With courses in everything from biochemistry and microbiology to food science and meat analysis, as well as cooking experience both in and out of the classroom, the 21-year-old feels confident that she'll be ready to excel in any culinary field upon graduation, which in her case will most likely be sports nutrition.

"My big dream is to work for a college or pro sports team," says Britt, who wants to use her skills to help athletes properly fuel their bodies. "And the best way to learn is to have someone show you rather than just give you a recipe."

Will Write For Food
"Being editor-in-chief of a Web site is a lot different from working at a magazine," admits Tanya Wenman Steel, Editor-in-Chief of Epicurious.com, the top food site on the Web. "Working online is more intense and fast-paced than anything I've done in print." Aside from editing and approving every word that goes on the site, Steel maintains a daily blog, does regular TV appearances, manages her staff, and brainstorms and uses her creative prowess to stay ahead of the competition and on top of what people want to see on the site. With 20+ years of experience in the publishing industry, she is more than capable of handling her many responsibilities with grace and integrity, but it's taken hard work and dedication to get to where she is today.

"I've always loved food, probably since the time I was seven," she shares. "When I was a junior and senior in high school, I would work all year long so I could travel during the summer." To get a taste of other cultures, Steel spent her hard-earned money exploring Europe with friends, which opened her eyes to the vast variety of ways to prepare and serve food. Her European adventures, along with a stint writing for Mademoiselle, led her to the realization that nothing interested her more than food, traveling, culture and history.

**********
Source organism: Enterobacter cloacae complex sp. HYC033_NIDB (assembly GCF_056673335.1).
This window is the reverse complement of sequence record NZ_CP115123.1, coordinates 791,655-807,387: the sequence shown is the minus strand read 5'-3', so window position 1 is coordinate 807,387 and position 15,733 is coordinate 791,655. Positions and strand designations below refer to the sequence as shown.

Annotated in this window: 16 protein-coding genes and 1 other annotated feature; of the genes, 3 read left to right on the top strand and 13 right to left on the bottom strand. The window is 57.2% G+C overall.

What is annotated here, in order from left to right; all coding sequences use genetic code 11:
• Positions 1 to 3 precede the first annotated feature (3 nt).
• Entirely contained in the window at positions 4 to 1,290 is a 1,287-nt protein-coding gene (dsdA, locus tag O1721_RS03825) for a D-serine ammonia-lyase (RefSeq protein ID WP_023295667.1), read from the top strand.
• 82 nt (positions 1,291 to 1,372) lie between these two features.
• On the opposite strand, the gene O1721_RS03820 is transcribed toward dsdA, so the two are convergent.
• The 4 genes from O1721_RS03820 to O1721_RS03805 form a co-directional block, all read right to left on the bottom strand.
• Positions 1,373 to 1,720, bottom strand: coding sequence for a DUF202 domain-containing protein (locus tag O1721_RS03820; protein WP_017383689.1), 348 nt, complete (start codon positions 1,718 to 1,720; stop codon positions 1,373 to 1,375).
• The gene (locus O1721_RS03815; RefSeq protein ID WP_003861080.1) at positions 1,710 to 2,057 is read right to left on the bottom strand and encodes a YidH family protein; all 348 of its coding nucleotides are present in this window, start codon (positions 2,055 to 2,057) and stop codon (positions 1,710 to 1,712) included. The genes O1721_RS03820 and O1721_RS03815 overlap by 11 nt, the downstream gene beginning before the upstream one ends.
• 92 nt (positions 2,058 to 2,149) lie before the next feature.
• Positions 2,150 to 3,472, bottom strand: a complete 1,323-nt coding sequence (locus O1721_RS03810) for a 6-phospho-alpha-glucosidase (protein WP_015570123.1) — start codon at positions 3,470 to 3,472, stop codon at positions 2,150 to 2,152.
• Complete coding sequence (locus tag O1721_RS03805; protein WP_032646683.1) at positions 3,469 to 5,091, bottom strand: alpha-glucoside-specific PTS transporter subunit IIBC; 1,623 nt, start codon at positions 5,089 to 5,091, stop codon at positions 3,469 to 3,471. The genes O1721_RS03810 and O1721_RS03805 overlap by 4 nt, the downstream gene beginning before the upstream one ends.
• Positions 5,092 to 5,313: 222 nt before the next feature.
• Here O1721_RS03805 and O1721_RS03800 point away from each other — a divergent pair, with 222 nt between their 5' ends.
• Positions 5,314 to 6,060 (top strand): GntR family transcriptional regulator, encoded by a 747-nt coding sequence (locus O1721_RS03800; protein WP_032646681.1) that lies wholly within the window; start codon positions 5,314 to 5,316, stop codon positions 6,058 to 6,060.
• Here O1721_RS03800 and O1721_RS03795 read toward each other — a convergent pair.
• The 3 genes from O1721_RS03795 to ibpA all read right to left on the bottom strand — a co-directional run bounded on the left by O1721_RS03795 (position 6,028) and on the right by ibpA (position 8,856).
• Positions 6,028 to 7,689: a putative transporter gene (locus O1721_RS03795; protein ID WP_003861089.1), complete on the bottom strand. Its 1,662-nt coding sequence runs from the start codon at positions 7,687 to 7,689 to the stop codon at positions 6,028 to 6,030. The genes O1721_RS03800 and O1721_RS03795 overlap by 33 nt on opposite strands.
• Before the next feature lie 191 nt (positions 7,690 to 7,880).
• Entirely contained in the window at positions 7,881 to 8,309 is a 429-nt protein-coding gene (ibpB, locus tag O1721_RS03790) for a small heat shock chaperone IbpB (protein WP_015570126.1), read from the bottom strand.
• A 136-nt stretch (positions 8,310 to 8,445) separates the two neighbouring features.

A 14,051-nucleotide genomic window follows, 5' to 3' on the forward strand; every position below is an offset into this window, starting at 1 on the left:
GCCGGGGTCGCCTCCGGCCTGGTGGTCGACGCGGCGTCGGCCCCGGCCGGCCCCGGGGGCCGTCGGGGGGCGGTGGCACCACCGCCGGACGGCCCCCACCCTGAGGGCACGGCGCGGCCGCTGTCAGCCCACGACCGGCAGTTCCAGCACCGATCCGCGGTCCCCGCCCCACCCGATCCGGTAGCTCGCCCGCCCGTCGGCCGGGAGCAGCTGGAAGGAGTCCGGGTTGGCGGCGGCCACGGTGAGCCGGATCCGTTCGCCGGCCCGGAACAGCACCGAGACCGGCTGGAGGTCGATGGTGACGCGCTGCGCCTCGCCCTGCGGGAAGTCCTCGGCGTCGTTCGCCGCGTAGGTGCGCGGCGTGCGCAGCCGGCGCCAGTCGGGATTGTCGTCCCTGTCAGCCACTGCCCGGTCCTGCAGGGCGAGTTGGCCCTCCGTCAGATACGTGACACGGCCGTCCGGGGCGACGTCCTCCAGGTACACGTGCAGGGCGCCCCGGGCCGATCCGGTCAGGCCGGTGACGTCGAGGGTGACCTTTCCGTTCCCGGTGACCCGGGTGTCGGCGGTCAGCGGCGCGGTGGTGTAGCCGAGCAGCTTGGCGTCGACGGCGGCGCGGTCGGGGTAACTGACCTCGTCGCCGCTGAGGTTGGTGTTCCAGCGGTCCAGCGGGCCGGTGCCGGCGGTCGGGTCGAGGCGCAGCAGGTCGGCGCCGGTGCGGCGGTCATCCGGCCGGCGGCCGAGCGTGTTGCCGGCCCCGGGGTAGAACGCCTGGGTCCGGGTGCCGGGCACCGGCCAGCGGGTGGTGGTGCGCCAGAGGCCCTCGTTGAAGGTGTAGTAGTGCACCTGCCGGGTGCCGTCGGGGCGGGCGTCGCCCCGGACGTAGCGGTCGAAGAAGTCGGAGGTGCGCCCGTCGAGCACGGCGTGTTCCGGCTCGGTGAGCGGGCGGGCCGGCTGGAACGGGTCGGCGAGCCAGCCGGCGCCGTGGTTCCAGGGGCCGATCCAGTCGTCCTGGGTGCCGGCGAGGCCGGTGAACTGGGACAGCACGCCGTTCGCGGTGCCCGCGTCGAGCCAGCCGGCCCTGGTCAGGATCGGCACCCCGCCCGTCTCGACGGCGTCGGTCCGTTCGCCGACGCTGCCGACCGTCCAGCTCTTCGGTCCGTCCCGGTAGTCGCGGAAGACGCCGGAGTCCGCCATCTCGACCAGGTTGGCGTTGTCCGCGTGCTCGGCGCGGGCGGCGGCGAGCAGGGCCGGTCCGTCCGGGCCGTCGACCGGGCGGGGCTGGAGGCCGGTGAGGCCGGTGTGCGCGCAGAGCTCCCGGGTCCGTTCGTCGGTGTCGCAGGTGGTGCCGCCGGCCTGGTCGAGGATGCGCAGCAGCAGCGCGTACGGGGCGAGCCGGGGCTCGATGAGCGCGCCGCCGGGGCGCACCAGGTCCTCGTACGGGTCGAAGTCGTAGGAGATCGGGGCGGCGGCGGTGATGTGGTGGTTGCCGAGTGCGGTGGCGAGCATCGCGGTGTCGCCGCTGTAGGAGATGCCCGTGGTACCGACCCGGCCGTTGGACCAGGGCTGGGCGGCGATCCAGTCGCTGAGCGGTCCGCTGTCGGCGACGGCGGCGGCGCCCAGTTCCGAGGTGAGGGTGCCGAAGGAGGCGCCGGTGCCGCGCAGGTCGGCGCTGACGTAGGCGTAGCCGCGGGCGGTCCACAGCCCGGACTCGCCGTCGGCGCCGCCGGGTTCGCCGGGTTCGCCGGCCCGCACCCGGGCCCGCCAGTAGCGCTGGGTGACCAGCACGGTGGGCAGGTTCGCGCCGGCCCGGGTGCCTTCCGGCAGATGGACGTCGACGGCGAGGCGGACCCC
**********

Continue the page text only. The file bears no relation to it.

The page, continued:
"The most important and valuable thing I can pass on is that you just can't work hard enough. There's always someone smarter or more creative than you, and hard work is what makes the difference," she says. According to Steel, who majored in English at New School University (New York, NY), communication and writing skills, coupled with a passion for food and the culinary arts, are what will allow you to be a successful food writer.

"If you want to be a food journalist, it's more important to be able to write, edit and report than anything else," advises Steel. The BLS agrees with Steel, citing a communications background, writing skills and of course, perseverance and self-motivation as the most important elements of success in this particular field. According to the Occupational Outlook Handbook, employment for journalists is expected to increase 9 to 17 percent through the year 2014, and opportunities should be best for those with training in a specialized field, such as the culinary arts.
 
Above all, adds Steel, real-world experience is vital to your success, and it will help you determine whether or not you're on the right career path. "Look for a mentor. I've been lucky to find mentors in my life to show me the way and guide me," she says. "The more you can experience, the better off you are."